Skip to content

Vape detectors are working in NWSS washrooms — but there's a catch

The good news? The detectors are having an impact. The bad news? The problem is moving elsewhere.
Challenge: Vape detectors installed in the main-floor washrooms at New Westminster Secondary School have helped decrease vaping there — but other washrooms are seeing an increase. Photo whitebalance.oatt/E+/Getty Images

Vape detectors have helped to reduce the amount of vaping in main-floor washrooms at New Westminster Secondary School — but they may have pushed the problem elsewhere.

That was the word at the New Westminster school board’s June 6 operations committee meeting.

In March, the district installed vape detectors in the gender-neutral washrooms on the main floor of NWSS as part of a move — along with surveillance cameras — to improve security at the school.

The detectors set off a blue light and automatically send an email to administration when vaping is detected or when the detector is tampered with.

Trustee Danielle Connelly queried whether the district plans to expand its use of vape detectors in school washrooms.

“Are you hearing reports that students are just moving to other bathrooms, and is there contemplation that we’ll be expanding the vape detectors to all washrooms in the high school specifically, perhaps even middle schools?” she asked.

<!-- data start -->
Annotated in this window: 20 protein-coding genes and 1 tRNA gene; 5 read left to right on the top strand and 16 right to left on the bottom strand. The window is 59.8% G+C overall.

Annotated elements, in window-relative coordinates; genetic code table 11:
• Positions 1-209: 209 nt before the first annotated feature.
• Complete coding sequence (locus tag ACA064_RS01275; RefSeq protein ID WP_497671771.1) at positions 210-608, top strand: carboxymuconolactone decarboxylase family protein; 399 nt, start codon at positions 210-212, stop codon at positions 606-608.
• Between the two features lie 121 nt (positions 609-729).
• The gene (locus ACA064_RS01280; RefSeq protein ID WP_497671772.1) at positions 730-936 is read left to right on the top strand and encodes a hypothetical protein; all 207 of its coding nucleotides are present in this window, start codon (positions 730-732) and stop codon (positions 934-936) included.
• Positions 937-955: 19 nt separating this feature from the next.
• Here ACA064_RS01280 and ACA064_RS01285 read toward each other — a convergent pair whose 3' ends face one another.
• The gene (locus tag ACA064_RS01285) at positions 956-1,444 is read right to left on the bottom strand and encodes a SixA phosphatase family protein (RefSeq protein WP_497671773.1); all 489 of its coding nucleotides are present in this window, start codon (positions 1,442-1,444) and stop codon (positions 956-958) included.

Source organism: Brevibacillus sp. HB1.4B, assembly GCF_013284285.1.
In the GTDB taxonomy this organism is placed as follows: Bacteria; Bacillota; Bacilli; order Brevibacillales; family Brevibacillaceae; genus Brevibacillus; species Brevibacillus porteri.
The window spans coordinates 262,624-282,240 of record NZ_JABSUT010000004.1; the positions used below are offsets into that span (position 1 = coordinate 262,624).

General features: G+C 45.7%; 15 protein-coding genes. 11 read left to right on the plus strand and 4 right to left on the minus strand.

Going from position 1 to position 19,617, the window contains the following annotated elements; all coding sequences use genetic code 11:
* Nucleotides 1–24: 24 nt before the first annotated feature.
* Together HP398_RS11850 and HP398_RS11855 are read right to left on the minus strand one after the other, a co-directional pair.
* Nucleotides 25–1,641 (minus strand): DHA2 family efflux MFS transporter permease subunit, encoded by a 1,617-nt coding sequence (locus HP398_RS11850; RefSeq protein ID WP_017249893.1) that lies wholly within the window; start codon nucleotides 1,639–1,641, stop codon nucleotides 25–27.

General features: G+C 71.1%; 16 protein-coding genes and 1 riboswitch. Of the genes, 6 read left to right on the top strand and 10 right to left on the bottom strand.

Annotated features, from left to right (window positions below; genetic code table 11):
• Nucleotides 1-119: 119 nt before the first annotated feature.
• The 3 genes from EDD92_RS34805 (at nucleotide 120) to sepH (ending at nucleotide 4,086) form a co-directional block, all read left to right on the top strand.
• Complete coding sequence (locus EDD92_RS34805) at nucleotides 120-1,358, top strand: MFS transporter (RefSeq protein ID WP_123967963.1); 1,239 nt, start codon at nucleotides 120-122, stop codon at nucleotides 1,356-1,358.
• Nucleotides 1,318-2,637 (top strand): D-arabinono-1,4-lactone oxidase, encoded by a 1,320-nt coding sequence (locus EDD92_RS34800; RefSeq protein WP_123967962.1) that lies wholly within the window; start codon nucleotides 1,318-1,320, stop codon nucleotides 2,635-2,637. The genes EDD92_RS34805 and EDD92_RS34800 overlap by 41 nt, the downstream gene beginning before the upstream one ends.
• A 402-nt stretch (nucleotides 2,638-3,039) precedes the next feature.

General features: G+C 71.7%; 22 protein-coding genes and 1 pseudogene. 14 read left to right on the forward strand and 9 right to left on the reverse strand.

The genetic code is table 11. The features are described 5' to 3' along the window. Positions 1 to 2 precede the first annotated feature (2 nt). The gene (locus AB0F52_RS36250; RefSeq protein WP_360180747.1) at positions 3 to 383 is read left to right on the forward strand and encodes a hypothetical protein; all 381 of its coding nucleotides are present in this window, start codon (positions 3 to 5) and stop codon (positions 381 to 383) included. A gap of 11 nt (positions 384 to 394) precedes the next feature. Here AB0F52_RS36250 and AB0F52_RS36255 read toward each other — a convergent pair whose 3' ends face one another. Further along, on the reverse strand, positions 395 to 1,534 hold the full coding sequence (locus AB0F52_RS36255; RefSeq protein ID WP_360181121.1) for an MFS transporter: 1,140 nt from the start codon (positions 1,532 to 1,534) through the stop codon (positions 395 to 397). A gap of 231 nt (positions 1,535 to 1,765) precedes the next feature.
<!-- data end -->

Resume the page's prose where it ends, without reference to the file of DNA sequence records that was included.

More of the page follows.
School District 40 associate superintendent Maryam Naser said vape detectors aren’t something that’s been contemplated for middle schools.

But she said there’s been a decrease in vaping in the main-floor washrooms since the detectors were installed — and a corresponding increase in other washrooms.

“There is certainly an interest from both students and staff to add vape detectors in other locations,” she said.

Naser said vape detectors aren’t a stand-alone solution; she noted the district is also working to increase communication on the school code of conduct, as well as substance use prevention education.

“Really, all of our initiatives have got to do with inclusion and making bathrooms safe spaces where students are free from intimidation and so on,” she said.

Naser said the district is continuing to work on the issues around safety and has seen “strong support” for moving further in the direction it’s going.

Follow Julie MacLellan on Twitter @juliemaclellan.
Email Julie,

push icon
Be the first to read breaking stories. Enable push notifications on your device. Disable anytime.
No thanks